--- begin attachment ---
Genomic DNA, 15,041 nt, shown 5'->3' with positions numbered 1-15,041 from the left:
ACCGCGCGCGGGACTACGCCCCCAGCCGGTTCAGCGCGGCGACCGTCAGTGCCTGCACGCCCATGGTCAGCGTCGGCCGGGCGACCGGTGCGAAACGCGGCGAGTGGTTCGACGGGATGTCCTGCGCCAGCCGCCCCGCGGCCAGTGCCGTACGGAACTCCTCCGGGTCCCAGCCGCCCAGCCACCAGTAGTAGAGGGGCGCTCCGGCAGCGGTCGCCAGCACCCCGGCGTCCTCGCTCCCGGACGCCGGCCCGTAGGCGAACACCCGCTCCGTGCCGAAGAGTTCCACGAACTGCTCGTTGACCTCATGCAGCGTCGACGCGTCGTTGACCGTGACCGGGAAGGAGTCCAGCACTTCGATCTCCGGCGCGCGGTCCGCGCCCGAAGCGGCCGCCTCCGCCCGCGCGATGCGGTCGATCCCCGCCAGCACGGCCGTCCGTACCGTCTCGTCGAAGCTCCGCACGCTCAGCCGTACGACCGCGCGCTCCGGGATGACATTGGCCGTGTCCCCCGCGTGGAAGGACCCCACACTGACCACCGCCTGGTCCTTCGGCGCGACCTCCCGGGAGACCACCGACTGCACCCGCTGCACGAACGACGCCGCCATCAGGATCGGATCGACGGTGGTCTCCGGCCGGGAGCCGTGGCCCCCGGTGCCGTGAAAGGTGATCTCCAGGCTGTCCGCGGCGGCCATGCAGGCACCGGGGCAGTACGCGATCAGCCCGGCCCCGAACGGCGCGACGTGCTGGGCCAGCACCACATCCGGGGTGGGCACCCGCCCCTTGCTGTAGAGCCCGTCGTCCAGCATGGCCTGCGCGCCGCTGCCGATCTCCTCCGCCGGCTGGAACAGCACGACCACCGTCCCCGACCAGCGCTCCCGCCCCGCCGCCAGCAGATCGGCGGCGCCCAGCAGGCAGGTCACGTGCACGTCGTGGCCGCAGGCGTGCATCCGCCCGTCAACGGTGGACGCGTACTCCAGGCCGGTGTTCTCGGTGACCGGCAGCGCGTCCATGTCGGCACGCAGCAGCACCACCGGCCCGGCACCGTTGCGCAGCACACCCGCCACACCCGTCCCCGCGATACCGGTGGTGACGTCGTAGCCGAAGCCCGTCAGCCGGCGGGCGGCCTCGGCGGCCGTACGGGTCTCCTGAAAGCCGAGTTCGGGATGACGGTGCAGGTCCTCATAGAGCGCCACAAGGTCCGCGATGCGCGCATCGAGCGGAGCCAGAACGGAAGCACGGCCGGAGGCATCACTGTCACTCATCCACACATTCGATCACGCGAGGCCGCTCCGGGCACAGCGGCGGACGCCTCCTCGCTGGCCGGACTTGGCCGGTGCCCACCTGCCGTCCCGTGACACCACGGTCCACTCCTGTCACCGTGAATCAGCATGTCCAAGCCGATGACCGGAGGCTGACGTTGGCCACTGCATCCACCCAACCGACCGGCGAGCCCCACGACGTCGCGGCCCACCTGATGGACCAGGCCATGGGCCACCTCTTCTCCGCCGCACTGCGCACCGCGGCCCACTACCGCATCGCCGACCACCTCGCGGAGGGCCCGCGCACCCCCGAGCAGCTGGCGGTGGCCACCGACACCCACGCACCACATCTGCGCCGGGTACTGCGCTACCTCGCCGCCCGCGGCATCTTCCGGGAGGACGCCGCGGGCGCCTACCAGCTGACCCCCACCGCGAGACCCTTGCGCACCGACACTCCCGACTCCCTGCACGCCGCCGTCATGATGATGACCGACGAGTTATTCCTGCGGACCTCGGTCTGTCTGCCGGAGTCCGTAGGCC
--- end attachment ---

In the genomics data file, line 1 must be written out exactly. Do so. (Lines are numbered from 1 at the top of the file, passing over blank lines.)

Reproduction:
Genomic DNA, 15,041 nt, shown 5'->3' with positions numbered 1-15,041 from the left: